1934-03 Meteor Menace

Cover Date: March 1934
Volume 3 # 1
Copyright Date: February 16, 1934
Author: Lester Dent
Editor: John Nanovic
Story Length: 48,077 words
WHMC: The collection contains nine folders for this story, f.140-148.
Recurring Characters. The entire Iron Crew are all present in this story.


TABLE OF CONTENTS
Meteor Menace by Kenneth Robeson
Frozen Vengeance by George Allan Moffatt
The Mountain Movers by Richard Wormser
Death Island by Bruce Harley

Doc Savage Club
– How Much Good?

Letters
– John E. Coonley, Illinois
– Thomas P. Fitzgerarld, Massachusetts
– Matt Fiegler, Louisiana


“Meteor Menace” has another cryptic comment about Doc feeling utter horror “long ago when he learned his father had been murdered.” That is an amazing statement when you consider it is the thirteenth story in the series and only one year into the series. A year does not correlate with “long ago.”  This adds fuel to the argument that the earlier stories actually happened before March 1933..

The skyscraper under construction in “The Man of Bronze” could be interpreted as the Empire State Building.  Construction began on March 17, 1930 and was completed on May 1, 1931. If the Mayan shooting incident happened in late 1930 that would a little over three years from the time of the events in “Meteor Menace.”  The is an excellent match for the target being on the western side of the building which would place Doc’s offices in the Chrysler building.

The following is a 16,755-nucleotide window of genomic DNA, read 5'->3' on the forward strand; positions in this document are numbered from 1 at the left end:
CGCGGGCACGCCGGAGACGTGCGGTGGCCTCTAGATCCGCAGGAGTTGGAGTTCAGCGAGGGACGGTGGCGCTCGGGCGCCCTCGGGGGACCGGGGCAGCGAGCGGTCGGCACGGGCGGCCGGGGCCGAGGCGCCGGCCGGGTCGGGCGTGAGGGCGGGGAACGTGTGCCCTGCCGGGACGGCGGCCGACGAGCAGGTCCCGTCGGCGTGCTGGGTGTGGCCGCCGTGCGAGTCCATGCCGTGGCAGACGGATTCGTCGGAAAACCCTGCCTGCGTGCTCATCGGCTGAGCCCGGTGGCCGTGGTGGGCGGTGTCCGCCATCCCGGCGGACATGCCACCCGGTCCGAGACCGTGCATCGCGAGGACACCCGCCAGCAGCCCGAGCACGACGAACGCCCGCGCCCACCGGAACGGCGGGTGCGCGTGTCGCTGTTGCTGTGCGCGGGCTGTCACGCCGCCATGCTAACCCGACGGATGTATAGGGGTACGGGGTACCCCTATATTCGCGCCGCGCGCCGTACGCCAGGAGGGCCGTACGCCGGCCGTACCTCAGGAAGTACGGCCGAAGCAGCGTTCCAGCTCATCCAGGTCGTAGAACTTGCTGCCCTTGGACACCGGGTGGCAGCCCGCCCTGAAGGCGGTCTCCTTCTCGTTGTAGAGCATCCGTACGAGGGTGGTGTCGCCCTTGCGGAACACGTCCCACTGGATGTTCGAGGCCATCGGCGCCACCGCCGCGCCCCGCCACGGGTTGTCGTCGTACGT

Continuity of action flows smoothly as this story segues from “The Man Who Shook the Earth” right into a fresh adventure.

There’s some mystery here about this story and a movie titled “The Invisible Ray” (1936). The movie was released January 20, 1936, starring Boris Karloff and Bela Lugosi. In it, Dr. Janos Rukh (Karloff) invents a telescope that can see deep into space. Using it, he is able to look back into time and see a large meteor hit the earth in the distant past. An expedition is mounted to Nigeria in Africa to recover the specimen. It turns out to be a new element, Radium X, which has astounding properties. Rukh is driven insane by the radiation. He also acquires the ability to kill at a touch as a consequence of the radiation poisoning. As could be expected, tragic results ensue.

Considering the fact that “Meteor Menace” has a meteor representing a new element with extraordinary powers it raises the question of whether these two stories are related.

Professors Stanley and Rukh are both astronomers, are both driven insane by the meteor’s rays, and each eventually meets his doom. Obviously, the Doc Savage story was published over two years before the movie was released. But this issue is not that clear cut.